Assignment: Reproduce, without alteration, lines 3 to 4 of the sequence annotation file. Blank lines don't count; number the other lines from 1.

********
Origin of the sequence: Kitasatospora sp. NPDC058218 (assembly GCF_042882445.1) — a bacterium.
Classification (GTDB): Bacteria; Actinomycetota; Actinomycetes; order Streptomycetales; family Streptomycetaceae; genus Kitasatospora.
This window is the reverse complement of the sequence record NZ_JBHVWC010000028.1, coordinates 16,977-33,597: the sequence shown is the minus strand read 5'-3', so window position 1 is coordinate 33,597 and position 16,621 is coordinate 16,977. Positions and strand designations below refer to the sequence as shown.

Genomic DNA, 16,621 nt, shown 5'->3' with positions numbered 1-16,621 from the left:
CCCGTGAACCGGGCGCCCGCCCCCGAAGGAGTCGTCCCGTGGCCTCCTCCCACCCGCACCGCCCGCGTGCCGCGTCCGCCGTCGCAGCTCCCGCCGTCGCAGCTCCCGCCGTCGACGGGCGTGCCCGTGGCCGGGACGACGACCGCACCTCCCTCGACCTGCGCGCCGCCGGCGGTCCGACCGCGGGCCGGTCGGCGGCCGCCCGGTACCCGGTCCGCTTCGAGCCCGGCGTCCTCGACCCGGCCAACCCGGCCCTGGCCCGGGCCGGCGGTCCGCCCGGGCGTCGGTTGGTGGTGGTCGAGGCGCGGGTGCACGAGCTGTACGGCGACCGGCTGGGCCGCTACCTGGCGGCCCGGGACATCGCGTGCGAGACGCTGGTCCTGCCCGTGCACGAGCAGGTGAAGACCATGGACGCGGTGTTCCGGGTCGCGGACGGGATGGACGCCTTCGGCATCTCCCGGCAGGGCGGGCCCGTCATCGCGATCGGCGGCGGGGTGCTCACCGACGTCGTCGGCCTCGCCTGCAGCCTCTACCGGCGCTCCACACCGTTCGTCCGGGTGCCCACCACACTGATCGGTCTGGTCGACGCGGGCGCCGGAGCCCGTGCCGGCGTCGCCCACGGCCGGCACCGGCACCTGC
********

This window is the reverse complement of the sequence record NZ_JBHVWC010000028.1, coordinates 16,977-33,597: the sequence shown is the minus strand read 5'-3', so window position 1 is coordinate 33,597 and position 16,621 is coordinate 16,977. Positions and strand designations below refer to the sequence as shown.

Genomic DNA, 16,621 nt, shown 5'->3' with positions numbered 1-16,621 from the left: